Wednesday, April 24, 2013
Highlands Pipeline: Fight for the Forests
By Ben Reuter
Judy Sullivan, the president of the Ramapough Conservancy, recently gave a presentation to our class about the pipeline that is being upgraded in North Jersey. The pipeline is a natural gas pipeline that is an extension line for Tennessee Gas, which is a subsidiary of El Paso Pipeline Partners, a major pipeline company that has laid hundreds of miles of pipelines across the North east.
Much of the natural gas that is being pumped through these pipes is gas that has been drilled through the uses of hydraulic fracturing or ‘fracking’ that is taking place in Pennsylvania. Fracking is an enormously destructive way of drilling, but the new surge of gas presented by this awful drilling technique means there must be an expansion in the infrastructure designed to distribute the gas. The pushes in upgrading pipeline have caused major environmental devastation to the forested areas and watershed areas all along the New Jersey Highland Area.
The pipeline that runs West to East across the northern part of New Jersey is already in place and has been for a number of years, but the new construction that is currently in the works is a whole new pipeline that is being laid down. A much larger diameter pipe is being laid alongside the old pipe along the same clear cutting that runs through the forests in North Jersey like a highway. Even though the new pipe is being set along the same path as the old pipe, there is still major amounts of new clear cutting of trees and vegetation that has to happen. Due to the addition of pipe, they need to have room for large construction vehicles to maneuver and travel along the pipelines in order to lay them down.
The destructive clear cutting and construction that is taking place with this new pipeline project is causing wildlife problems as well as pollution problems, Sullivan said. The use of so many large construction vehicles are a concern due to the amount of pollution from the exhaust and any gas or oil leaks from the vehicles right in the heart of some of the most pristine and preserved forests in New Jersey.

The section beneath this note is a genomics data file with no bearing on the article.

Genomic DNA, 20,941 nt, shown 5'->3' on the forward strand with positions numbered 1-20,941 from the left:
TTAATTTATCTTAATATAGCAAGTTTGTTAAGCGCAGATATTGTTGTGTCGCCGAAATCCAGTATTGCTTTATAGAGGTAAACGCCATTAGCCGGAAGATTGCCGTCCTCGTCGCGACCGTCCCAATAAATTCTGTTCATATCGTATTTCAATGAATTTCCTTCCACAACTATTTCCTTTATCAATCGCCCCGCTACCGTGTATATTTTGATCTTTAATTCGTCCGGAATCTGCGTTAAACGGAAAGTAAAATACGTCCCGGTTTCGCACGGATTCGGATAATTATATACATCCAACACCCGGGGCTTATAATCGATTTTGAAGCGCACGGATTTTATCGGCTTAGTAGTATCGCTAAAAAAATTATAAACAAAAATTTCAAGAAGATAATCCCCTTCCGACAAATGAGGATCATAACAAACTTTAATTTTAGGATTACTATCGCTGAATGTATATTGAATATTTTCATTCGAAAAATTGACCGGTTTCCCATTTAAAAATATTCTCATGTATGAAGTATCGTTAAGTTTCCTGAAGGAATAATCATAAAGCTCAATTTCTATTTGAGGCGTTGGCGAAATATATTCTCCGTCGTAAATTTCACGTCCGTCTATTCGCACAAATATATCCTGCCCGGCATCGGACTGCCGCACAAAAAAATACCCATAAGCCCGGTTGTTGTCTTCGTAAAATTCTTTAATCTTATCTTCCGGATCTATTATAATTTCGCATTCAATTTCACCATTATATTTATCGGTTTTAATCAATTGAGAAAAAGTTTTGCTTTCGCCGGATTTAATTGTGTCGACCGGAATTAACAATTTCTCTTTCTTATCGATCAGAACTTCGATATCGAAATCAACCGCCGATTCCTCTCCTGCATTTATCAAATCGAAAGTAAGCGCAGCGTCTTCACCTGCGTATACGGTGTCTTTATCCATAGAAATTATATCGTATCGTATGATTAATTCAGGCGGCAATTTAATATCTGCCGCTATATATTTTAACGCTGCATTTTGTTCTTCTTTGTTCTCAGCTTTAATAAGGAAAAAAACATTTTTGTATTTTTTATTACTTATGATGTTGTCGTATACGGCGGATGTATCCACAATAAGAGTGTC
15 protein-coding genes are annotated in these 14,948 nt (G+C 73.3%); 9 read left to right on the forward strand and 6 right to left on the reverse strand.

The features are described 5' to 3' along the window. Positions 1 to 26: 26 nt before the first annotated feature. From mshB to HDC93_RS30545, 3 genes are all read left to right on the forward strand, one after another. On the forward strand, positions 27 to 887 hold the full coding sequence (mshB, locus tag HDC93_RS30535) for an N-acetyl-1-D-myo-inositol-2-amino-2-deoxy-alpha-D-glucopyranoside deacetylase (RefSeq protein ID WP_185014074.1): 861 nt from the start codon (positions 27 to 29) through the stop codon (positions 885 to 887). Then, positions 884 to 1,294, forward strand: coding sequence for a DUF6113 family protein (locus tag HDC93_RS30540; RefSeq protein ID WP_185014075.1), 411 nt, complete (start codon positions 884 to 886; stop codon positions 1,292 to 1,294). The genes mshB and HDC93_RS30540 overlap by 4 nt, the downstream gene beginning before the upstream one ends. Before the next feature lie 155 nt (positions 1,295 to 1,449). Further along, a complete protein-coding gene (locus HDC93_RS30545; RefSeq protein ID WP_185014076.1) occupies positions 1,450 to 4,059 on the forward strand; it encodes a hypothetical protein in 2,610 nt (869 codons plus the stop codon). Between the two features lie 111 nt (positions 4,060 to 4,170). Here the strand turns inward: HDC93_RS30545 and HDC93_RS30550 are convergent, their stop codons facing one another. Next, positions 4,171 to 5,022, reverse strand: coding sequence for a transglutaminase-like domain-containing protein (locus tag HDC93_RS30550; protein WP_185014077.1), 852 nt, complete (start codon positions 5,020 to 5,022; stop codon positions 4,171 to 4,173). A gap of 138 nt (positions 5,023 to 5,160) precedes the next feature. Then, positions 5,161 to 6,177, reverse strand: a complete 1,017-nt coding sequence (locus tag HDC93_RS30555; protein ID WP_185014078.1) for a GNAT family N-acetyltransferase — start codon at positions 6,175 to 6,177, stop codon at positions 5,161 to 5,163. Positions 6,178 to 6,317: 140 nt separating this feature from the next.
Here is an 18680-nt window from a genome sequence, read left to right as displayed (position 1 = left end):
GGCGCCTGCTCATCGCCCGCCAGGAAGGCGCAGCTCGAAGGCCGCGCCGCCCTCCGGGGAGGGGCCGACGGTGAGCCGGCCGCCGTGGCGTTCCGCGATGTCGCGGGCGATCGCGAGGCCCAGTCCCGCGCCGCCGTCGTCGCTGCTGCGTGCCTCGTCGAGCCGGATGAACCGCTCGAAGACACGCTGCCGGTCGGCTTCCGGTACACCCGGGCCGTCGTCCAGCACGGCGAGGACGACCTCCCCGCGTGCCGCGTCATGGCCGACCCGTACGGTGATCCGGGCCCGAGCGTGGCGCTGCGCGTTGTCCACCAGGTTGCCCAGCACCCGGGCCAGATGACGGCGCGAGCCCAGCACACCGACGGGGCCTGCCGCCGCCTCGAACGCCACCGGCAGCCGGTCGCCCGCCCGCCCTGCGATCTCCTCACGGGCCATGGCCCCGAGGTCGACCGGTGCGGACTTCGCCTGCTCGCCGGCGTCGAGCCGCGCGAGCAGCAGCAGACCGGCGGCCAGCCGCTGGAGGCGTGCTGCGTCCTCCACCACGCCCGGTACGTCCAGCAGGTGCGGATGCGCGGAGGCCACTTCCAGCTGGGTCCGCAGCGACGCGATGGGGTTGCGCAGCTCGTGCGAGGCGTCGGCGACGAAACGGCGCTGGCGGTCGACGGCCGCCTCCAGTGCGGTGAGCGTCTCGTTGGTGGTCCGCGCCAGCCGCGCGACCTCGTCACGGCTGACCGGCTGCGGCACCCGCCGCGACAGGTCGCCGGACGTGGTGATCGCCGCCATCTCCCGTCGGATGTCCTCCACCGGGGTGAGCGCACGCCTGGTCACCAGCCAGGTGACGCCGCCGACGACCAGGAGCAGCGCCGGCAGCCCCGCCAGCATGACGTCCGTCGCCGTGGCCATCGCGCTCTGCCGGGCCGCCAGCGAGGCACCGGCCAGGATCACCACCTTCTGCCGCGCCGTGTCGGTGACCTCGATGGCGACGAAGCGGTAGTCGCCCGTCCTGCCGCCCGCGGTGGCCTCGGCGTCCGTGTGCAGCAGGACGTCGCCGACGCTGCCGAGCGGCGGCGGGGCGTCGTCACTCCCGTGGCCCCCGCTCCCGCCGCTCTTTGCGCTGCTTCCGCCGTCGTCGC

Along with pollution during the project, a part of the pipeline is to be laid on the bottom of the Monksville Reservoir, which is a major source for drinking water to millions of people in New Jersey. The pipeline does not have any fail safes in case of a pipe break or rupture. This means that if this pipe, full of unrefined natural gas, breaks near the banks or under the Monksville Reservoir then millions of people in New Jersey will have poisoned drinking water.
The pipeline cuts through the Monksville Reservoir and continues its path through the Ringwood State Park, which is a local heaven for nature enthusiasts. The pipes then continue through the Ramapo Reservation in Mahwah, which is another beautiful forested area that is becoming tainted by the construction of the new pipeline.
The local people in these North Jersey communities are outraged that oil and gas companies can plow through their forests and drinking water holes in order to give the companies a bigger shot at distribution centers. The gas companies have been advertising the positive effects of their actions by explaining the ‘good’ the new gas will do for the American public. However, the environmental damages that their actions have caused are going unnoticed or are pushed aside.
More and more people are being brought to attention of this fight for the forests and are pushing the cause for no more pipelines in this area. If you live in North Jersey or if you have any love for the natural beauty of North America’s forests, then spread the word against new pipelines through our region for the sake of our own healthy drinking water, as well as the preservation of this beautiful landscape.